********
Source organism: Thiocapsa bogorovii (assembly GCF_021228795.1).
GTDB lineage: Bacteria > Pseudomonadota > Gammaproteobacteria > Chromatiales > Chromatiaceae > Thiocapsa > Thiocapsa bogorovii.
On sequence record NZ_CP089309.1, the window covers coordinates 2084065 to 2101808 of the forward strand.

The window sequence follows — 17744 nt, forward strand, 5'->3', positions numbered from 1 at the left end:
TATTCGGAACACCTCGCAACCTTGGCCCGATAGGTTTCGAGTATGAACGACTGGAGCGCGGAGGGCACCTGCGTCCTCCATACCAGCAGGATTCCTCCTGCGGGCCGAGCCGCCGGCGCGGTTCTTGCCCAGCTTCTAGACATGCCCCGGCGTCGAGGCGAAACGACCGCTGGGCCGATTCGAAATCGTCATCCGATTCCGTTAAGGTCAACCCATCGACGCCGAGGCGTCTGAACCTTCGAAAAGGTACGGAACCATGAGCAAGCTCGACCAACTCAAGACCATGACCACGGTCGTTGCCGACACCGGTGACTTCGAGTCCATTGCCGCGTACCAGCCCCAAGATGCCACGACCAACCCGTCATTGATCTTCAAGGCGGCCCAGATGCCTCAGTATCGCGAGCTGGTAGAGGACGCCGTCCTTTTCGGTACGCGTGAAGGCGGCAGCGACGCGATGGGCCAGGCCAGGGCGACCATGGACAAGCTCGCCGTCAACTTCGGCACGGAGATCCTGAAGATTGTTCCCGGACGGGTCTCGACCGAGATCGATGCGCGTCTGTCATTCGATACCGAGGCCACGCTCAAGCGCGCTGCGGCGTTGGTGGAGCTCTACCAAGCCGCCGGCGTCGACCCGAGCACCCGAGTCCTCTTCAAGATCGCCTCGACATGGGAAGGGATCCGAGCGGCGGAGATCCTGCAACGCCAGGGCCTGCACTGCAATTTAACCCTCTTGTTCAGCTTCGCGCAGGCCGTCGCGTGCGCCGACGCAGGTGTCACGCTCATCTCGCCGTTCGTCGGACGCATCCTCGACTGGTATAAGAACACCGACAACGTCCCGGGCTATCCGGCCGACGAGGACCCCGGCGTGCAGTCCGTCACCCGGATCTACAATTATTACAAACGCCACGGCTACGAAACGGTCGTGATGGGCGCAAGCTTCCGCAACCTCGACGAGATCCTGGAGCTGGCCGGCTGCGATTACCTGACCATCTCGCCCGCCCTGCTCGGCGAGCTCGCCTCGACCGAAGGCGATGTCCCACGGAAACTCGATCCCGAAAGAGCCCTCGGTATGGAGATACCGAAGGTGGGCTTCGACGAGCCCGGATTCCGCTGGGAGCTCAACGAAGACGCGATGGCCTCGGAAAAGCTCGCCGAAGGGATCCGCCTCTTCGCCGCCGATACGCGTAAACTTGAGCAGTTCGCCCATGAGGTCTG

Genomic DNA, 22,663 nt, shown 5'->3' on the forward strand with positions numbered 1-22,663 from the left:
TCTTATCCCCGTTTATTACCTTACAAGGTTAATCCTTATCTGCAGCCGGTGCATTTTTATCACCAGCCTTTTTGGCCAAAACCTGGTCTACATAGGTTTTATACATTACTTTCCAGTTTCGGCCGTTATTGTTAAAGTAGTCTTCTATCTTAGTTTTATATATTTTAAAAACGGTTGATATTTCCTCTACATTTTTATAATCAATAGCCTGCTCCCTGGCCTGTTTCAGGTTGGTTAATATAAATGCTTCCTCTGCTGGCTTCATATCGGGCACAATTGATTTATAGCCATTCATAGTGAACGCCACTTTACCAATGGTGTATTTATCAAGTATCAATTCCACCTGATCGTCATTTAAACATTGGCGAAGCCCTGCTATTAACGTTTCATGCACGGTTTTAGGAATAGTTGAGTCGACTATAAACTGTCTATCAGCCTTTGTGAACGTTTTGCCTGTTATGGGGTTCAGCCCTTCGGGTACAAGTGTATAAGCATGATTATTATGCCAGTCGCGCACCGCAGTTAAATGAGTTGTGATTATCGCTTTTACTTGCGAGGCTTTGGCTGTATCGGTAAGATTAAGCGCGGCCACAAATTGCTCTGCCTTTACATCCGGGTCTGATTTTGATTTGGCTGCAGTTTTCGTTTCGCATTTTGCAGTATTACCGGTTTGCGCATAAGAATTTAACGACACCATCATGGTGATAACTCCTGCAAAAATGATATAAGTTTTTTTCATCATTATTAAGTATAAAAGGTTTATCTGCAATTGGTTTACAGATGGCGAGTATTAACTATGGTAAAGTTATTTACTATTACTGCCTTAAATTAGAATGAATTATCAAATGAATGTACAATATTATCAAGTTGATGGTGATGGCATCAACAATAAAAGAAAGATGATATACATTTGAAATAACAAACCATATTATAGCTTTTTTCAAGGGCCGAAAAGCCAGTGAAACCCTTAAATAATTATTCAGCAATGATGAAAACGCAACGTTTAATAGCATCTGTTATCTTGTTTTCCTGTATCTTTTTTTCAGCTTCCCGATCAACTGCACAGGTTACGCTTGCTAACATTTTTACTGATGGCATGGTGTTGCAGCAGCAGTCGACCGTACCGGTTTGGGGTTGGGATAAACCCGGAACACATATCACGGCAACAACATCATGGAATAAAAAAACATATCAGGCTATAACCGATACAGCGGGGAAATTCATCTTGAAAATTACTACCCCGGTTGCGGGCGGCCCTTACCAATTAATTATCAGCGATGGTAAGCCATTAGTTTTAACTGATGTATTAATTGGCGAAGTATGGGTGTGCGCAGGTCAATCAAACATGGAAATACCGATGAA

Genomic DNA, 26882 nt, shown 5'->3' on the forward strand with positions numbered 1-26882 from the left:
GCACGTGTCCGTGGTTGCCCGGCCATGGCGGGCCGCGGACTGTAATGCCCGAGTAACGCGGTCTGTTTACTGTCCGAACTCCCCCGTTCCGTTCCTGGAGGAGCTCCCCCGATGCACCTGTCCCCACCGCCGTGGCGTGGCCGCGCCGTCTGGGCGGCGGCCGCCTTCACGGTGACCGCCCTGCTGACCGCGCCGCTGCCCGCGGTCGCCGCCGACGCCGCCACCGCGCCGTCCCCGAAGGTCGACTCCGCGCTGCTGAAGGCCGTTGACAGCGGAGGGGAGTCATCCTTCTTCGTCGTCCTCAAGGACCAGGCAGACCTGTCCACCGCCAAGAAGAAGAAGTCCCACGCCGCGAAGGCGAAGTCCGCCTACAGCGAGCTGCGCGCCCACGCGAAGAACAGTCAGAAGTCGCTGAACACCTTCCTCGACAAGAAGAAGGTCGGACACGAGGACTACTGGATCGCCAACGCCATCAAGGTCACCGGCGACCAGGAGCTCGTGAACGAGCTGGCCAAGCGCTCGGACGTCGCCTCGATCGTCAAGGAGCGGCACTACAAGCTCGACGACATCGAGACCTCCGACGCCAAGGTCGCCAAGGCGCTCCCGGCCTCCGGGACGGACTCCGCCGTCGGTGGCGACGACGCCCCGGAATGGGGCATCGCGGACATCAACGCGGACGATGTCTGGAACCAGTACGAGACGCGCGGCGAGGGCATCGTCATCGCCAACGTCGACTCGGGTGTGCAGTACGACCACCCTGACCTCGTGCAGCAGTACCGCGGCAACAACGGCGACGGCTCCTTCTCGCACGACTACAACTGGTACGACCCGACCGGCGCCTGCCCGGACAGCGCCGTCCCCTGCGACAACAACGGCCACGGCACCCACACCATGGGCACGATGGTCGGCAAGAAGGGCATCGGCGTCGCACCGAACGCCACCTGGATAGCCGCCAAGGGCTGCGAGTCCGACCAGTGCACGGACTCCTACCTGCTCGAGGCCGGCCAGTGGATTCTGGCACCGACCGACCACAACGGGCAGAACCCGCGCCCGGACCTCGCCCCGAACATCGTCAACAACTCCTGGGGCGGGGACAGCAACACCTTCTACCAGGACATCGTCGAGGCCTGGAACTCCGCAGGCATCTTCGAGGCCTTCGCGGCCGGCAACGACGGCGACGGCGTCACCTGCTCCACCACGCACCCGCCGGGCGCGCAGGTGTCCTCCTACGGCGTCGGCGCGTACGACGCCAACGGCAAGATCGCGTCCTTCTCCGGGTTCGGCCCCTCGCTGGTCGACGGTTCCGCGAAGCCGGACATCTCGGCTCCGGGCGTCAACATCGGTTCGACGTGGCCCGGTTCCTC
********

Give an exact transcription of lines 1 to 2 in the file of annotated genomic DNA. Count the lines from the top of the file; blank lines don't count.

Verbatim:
Source organism: Thiocapsa bogorovii (assembly GCF_021228795.1).
GTDB lineage: Bacteria > Pseudomonadota > Gammaproteobacteria > Chromatiales > Chromatiaceae > Thiocapsa > Thiocapsa bogorovii.